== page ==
The University of Chicago professor of English and art history speaks on “Words and Pictures: What’s the Difference?” Noon: Alliance Francaise.
“The Art and Poetry of William Blake”
Discussion with New Yorker poetry editor Alice Quinn and poets Philip Levine, Gerald Stern, and Nancy Willard. 1:30 PM: Chicago Historical Society.
“In the Flesh: Lucian Freud’s Revealing Portraits”
Panel discussion with UIC dean of architecture and art Judith Kirshner, psychoanalyst Joan Lynch, and Art Institute associate curator James Rondeau. 1:30 PM: Art Institute of Chicago.
The University of California, Berkeley, professor of dramatic art talks about the integration of words and pictures in theater with “Moving Words to Moving Pictures.” 1:30 PM: Symphony Center.
The journalist discusses Persian Mirrors: The Elusive Face of Iran. 1:30 PM: Harold Washington Library Center.
The linguist lectures on “Thinking in Words, Speaking in Pictures.” 1:30 PM: Alliance Francaise.
The art historian and John Ruskin biographer discusses “Ruskin as Art Critic.” 2 PM: National-Louis University.
The Pulitzer Prize-winning reporter, recently retired from the Chicago Tribune, talks about his undercover days in “Private I, Public View.” 3 PM: Alliance Francaise.
The anthropologist and author discusses the 11th-century novel The Tale of Genji and her own novel, The Tale of Murasaki. 3:30 PM: Roosevelt University.
The Iranian filmmaker reads his poetry and converses with scholars Jamsheed Akrami, Michael Beard, and Ahmad Karimi-Hakkak. 3:30 PM: Harold Washington Library Center.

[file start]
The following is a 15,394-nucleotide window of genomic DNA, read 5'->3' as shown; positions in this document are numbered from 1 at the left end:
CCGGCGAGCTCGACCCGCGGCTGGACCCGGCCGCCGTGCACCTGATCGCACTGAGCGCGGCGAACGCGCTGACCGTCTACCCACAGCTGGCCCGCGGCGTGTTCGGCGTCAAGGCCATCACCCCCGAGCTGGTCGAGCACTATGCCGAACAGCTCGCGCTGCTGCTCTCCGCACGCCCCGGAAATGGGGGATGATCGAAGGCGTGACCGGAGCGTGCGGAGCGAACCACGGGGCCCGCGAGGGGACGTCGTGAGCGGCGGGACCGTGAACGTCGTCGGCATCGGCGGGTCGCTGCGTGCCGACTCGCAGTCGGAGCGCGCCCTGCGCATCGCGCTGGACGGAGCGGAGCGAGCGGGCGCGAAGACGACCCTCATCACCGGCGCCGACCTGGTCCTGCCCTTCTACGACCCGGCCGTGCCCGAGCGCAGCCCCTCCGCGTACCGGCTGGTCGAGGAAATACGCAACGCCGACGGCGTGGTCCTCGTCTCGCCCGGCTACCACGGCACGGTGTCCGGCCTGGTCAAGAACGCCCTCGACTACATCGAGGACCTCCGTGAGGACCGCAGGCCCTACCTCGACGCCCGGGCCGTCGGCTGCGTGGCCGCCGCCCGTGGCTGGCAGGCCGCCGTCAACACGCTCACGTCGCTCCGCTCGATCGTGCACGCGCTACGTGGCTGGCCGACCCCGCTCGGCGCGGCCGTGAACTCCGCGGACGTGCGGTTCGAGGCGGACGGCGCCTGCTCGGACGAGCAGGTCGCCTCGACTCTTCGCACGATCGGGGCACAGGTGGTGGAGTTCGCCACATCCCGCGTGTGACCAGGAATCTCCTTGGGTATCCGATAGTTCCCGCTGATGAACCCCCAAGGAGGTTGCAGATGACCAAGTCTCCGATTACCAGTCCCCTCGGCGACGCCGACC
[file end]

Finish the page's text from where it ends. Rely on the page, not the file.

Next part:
The Yale University professor emeritus and “guru of information design” speaks on “Visual Explanations.” 3:30 PM: Art Institute of Chicago.
“Chicago in Words and Pictures”
Writers from the Journal of Ordinary Thought read work inspired by CITY 2000 photographs. 4 PM: Chicago Historical Society. This event is free.
MONDAY, NOVEMBER 5
The University of London historian discusses his book Ornamentalism: How the British Saw Their Empire. 5:30 PM: Northwestern University School of Law.
TUESDAY, NOVEMBER 6
The local folksinger offers songs, stories, and poems about childhood. Intended for children age 6 to 12. 10 AM: Ogden Elementary School.
Louis Menand and Mona Simpson
The 2001 winners of the Chicago Tribune’s Heartland Prizes discuss their books: Menand’s nonfiction The Metaphysical Club: A Story of Ideas in America and Simpson’s novel Off Keck Road. 6 PM: Northwestern University School of Law.
WEDNESDAY, NOVEMBER 7
“Words and Pictures That Harm”
Panel discussion with Harvard University committee on human rights director Jacqueline Bhabha, Georgetown University psychology professor Sandra Calvert, Chicago Public Library commissioner Mary Dempsey, University of Chicago professor of history of religions Wendy Doniger, Museum of Contemporary Art director Robert Fitzpatrick, Tribune Publishing Company president Jack Fuller, former actress and adult film director Gloria Leonard, feminist legal scholar Catharine MacKinnon, Progressive Community Church pastor B. Herbert Martin, appeals court judge Richard Posner, film producer Ed Pressman, and ACLU president Nadine Strossen. Moderated by University of Chicago provost Geoffrey Stone. 6 PM: Harold Washington Library Center.
THURSDAY, NOVEMBER 8
“The Magic Carpet: Stories, Songs, and Ancient Art”
Storytelling with Judith Heineman and musician Daniel Marcotte. Intended for children age 6 to 12. 10 AM: Ogden Elementary School.
The cartoonist and author reads from his books for children in a program entitled “Poking Fun at Practically Everybody!” Intended for children age 6 to 12. 1 PM: Ogden Elementary School.
The Random House editorial director speaks on “Publishing in the Internet Age.” 5 PM: Northwestern University School of Law.
“Reimagining Chicago’s Past”
Panel discussion with novelist Rosellen Brown, historian Carl Smith, and attorney Lawrence Joseph. Moderated by Northwestern University law professor Leigh Bienen. 7 PM: Northwestern University School of Law.
Art accompanying story in printed newspaper (not available in this archive): photo/Rollie McKenna.